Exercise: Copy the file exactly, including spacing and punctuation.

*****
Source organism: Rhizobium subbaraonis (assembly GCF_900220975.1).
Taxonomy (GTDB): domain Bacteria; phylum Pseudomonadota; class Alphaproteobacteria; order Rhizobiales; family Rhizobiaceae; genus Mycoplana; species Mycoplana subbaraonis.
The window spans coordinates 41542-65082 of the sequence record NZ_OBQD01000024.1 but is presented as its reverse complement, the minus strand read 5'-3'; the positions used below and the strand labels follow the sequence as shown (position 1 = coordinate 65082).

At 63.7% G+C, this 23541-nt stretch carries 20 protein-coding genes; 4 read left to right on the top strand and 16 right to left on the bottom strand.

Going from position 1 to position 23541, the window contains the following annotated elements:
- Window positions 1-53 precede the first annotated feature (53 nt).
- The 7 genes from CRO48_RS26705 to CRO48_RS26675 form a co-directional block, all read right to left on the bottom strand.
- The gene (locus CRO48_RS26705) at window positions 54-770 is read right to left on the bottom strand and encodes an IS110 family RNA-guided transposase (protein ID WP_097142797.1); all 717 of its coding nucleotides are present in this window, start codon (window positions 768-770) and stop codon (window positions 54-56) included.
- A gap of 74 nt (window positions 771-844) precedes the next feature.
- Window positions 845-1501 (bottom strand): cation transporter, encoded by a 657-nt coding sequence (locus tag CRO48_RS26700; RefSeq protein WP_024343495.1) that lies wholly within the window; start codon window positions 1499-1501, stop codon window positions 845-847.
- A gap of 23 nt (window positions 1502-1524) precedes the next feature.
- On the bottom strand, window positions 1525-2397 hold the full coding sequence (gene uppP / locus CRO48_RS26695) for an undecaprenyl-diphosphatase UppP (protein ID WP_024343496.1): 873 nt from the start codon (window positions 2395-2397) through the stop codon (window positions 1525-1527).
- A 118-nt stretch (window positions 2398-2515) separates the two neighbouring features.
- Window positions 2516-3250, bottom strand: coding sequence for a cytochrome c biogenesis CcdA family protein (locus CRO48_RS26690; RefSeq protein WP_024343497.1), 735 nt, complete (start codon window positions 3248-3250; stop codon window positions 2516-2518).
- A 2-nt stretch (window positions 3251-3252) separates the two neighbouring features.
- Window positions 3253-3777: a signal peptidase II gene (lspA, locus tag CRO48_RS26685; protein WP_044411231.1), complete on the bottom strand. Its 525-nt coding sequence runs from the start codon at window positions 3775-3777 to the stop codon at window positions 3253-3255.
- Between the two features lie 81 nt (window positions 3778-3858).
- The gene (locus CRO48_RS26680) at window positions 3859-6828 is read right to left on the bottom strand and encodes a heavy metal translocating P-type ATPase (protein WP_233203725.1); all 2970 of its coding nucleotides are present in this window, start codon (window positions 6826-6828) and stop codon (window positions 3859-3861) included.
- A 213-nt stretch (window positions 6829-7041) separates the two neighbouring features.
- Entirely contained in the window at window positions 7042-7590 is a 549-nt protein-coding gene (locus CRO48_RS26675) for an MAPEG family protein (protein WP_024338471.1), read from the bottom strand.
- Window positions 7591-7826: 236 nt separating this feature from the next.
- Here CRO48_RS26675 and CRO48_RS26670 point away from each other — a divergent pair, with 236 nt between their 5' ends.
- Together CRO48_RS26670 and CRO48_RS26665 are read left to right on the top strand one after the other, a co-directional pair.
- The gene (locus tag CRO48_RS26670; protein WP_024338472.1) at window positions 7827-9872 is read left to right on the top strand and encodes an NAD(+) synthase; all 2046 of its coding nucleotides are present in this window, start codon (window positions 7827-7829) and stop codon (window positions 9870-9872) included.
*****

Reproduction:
Source organism: Rhizobium subbaraonis (assembly GCF_900220975.1).
Taxonomy (GTDB): domain Bacteria; phylum Pseudomonadota; class Alphaproteobacteria; order Rhizobiales; family Rhizobiaceae; genus Mycoplana; species Mycoplana subbaraonis.
The window spans coordinates 41542-65082 of the sequence record NZ_OBQD01000024.1 but is presented as its reverse complement, the minus strand read 5'-3'; the positions used below and the strand labels follow the sequence as shown (position 1 = coordinate 65082).

At 63.7% G+C, this 23541-nt stretch carries 20 protein-coding genes; 4 read left to right on the top strand and 16 right to left on the bottom strand.

Going from position 1 to position 23541, the window contains the following annotated elements:
- Window positions 1-53 precede the first annotated feature (53 nt).
- The 7 genes from CRO48_RS26705 to CRO48_RS26675 form a co-directional block, all read right to left on the bottom strand.
- The gene (locus CRO48_RS26705) at window positions 54-770 is read right to left on the bottom strand and encodes an IS110 family RNA-guided transposase (protein ID WP_097142797.1); all 717 of its coding nucleotides are present in this window, start codon (window positions 768-770) and stop codon (window positions 54-56) included.
- A gap of 74 nt (window positions 771-844) precedes the next feature.
- Window positions 845-1501 (bottom strand): cation transporter, encoded by a 657-nt coding sequence (locus tag CRO48_RS26700; RefSeq protein WP_024343495.1) that lies wholly within the window; start codon window positions 1499-1501, stop codon window positions 845-847.
- A gap of 23 nt (window positions 1502-1524) precedes the next feature.
- On the bottom strand, window positions 1525-2397 hold the full coding sequence (gene uppP / locus CRO48_RS26695) for an undecaprenyl-diphosphatase UppP (protein ID WP_024343496.1): 873 nt from the start codon (window positions 2395-2397) through the stop codon (window positions 1525-1527).
- A 118-nt stretch (window positions 2398-2515) separates the two neighbouring features.
- Window positions 2516-3250, bottom strand: coding sequence for a cytochrome c biogenesis CcdA family protein (locus CRO48_RS26690; RefSeq protein WP_024343497.1), 735 nt, complete (start codon window positions 3248-3250; stop codon window positions 2516-2518).
- A 2-nt stretch (window positions 3251-3252) separates the two neighbouring features.
- Window positions 3253-3777: a signal peptidase II gene (lspA, locus tag CRO48_RS26685; protein WP_044411231.1), complete on the bottom strand. Its 525-nt coding sequence runs from the start codon at window positions 3775-3777 to the stop codon at window positions 3253-3255.
- Between the two features lie 81 nt (window positions 3778-3858).
- The gene (locus CRO48_RS26680) at window positions 3859-6828 is read right to left on the bottom strand and encodes a heavy metal translocating P-type ATPase (protein WP_233203725.1); all 2970 of its coding nucleotides are present in this window, start codon (window positions 6826-6828) and stop codon (window positions 3859-3861) included.
- A 213-nt stretch (window positions 6829-7041) separates the two neighbouring features.
- Entirely contained in the window at window positions 7042-7590 is a 549-nt protein-coding gene (locus CRO48_RS26675) for an MAPEG family protein (protein WP_024338471.1), read from the bottom strand.
- Window positions 7591-7826: 236 nt separating this feature from the next.
- Here CRO48_RS26675 and CRO48_RS26670 point away from each other — a divergent pair, with 236 nt between their 5' ends.
- Together CRO48_RS26670 and CRO48_RS26665 are read left to right on the top strand one after the other, a co-directional pair.
- The gene (locus tag CRO48_RS26670; protein WP_024338472.1) at window positions 7827-9872 is read left to right on the top strand and encodes an NAD(+) synthase; all 2046 of its coding nucleotides are present in this window, start codon (window positions 7827-7829) and stop codon (window positions 9870-9872) included.